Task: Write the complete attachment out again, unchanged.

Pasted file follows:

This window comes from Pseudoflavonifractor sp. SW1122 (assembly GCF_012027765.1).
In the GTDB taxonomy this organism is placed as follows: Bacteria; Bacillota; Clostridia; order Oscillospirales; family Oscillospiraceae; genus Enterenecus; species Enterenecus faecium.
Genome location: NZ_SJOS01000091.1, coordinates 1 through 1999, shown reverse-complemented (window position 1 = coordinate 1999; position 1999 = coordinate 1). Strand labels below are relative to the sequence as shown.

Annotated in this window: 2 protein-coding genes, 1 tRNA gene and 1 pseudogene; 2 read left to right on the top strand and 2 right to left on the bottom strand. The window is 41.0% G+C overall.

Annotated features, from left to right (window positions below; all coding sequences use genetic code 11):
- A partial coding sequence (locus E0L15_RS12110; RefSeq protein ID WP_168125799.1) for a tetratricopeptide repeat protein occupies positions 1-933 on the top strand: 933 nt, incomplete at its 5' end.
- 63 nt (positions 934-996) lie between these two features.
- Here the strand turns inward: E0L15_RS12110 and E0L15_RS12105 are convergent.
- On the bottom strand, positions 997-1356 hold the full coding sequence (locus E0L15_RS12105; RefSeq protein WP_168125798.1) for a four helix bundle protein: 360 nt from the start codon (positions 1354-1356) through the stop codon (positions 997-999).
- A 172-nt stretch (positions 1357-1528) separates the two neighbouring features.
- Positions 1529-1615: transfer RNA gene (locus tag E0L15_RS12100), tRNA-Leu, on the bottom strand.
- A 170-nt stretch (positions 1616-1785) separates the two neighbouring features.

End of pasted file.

This window comes from Pseudoflavonifractor sp. SW1122 (assembly GCF_012027765.1).
In the GTDB taxonomy this organism is placed as follows: Bacteria; Bacillota; Clostridia; order Oscillospirales; family Oscillospiraceae; genus Enterenecus; species Enterenecus faecium.
Genome location: NZ_SJOS01000091.1, coordinates 1 through 1999, shown reverse-complemented (window position 1 = coordinate 1999; position 1999 = coordinate 1). Strand labels below are relative to the sequence as shown.

Annotated in this window: 2 protein-coding genes, 1 tRNA gene and 1 pseudogene; 2 read left to right on the top strand and 2 right to left on the bottom strand. The window is 41.0% G+C overall.

Annotated features, from left to right (window positions below; all coding sequences use genetic code 11):
- A partial coding sequence (locus E0L15_RS12110; RefSeq protein ID WP_168125799.1) for a tetratricopeptide repeat protein occupies positions 1-933 on the top strand: 933 nt, incomplete at its 5' end.
- 63 nt (positions 934-996) lie between these two features.
- Here the strand turns inward: E0L15_RS12110 and E0L15_RS12105 are convergent.
- On the bottom strand, positions 997-1356 hold the full coding sequence (locus E0L15_RS12105; RefSeq protein WP_168125798.1) for a four helix bundle protein: 360 nt from the start codon (positions 1354-1356) through the stop codon (positions 997-999).
- A 172-nt stretch (positions 1357-1528) separates the two neighbouring features.
- Positions 1529-1615: transfer RNA gene (locus tag E0L15_RS12100), tRNA-Leu, on the bottom strand.
- A 170-nt stretch (positions 1616-1785) separates the two neighbouring features.